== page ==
C.L. Galka-Agnew,  D.V.M.                      Companion Animal Care Center

Text Box:         As animal caretakers, we have all been taught about the importance of vaccinations.  As a veterinarian, I was taught that annual boosters were a necessary part of maintaining the health of my patients.  As more and more research has accumulated over the years, the “science” of vaccination is changing  --  what isn’t in this day and age?   Fortunately, the changes that are being discovered provide good news for you and your animals!

         The current recommendations for vaccinating our companion animals are causing many illnesses and need to be altered.  Puppies and kittens are vaccinated at far too early an age, causing serious damage to undeveloped immune systems in many of these infants, leading to chronic illnesses later in life.  Annual vaccination “boosters” are unnecessary and actually harmful in many animals.   Vaccinating geriatric animals is especially harmful and I do not  advise boosters on elderly patients --  ever!

         Some of the diseases that are commonly associated with over-vaccinating are: 
 disorders of the blood that are life threatening, 
inflammatory bowel disease in both dogs and cats, which was unheard of a generation ago,   
cardiac problems where the heart muscle, itself, either thickens or becomes too thin and results in heart disease,  
behavior changes of many types, including aggression, 
thyroid disorders,   
allergic conditions manifested as skin disease and  
 various cancers.  
      Many other disorders that cannot be pinpointed in particular animals are possibly due to over-vaccinating.

      My goal is to protect youngsters against the viruses that can kill them without causing harm to their immune system in the process.   The new vaccine protocols  greatly  reduce the risks involved in vaccinating:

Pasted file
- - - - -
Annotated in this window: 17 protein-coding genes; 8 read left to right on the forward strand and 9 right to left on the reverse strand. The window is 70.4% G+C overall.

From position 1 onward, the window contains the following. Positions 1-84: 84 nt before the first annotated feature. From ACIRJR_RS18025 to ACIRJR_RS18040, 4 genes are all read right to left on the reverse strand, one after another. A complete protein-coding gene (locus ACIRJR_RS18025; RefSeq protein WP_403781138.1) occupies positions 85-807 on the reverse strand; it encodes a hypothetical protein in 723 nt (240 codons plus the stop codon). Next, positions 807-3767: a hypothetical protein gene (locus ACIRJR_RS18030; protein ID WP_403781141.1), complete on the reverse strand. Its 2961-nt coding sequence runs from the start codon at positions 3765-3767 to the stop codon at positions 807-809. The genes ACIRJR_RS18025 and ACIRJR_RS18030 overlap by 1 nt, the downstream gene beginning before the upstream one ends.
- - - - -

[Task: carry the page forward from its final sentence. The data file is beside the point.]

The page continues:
Recommended Protocol for dogs (by Dr. Jean Dodds):  
 Give  ONLY  Distemper and Parvo at  8,  12  and 22 weeks of age,  with one adult booster at 16 months of age.   DO   NOT  vaccinate puppies earlier than 8 weeks of age!    Breeders concerned about Parvo before 8 weeks of age can use homeopathic nosodes which are a safe alternative before 8 weeks of age.  It is highly unlikely that any boosters after the 16 month of age vaccine are necessary, as evidence is showing that most dogs  have many years immunity to distemper/parvo. 

Rabies:  Give initially at 5 months of age, then repeat at about 17 months of age.  There is a new study, ongoing as of 2006, regarding rabies vaccinations - to determine how long immunity lasts.  As with the human polio vaccine lasting lifelong, it is hoped that this study will provide scientific proof that rabies vaccines last many years, if not lifelong in dogs and cats.                             

Recommended Protocol for cats: 
  Distemper at 10 and 16 weeks of age and then one booster at about 16 months of age for lifelong immunity.    Rabies,  upper respiratory and leukemia vaccines  only  in high risk outdoor cats.  Protocol is varied depending upon each cat’s level of outdoor activity.  Leukemia is a very high risk vaccine and should not be given to cats that are not at high risk of exposure.

There are very informative sites to research vaccine matters: (Leerburg kennels)  great article on vaccinosis 
Article by Dee Blanco DVM  “Vaccines - Are they safe for your Dog?” has very detailed info on vaccine concerns by Dr. Dee Blanco  has good information on titer testing
As this information spreads through various animal care networks and as we give less unnecessary booster vaccinations, hopefully we will see positive benefits in that the animals we love will be healthier, living longer with better quality of life and less dis-ease.

“Be wise and vaccinate, but vaccinate wisely.”   Dr. Ron Schulz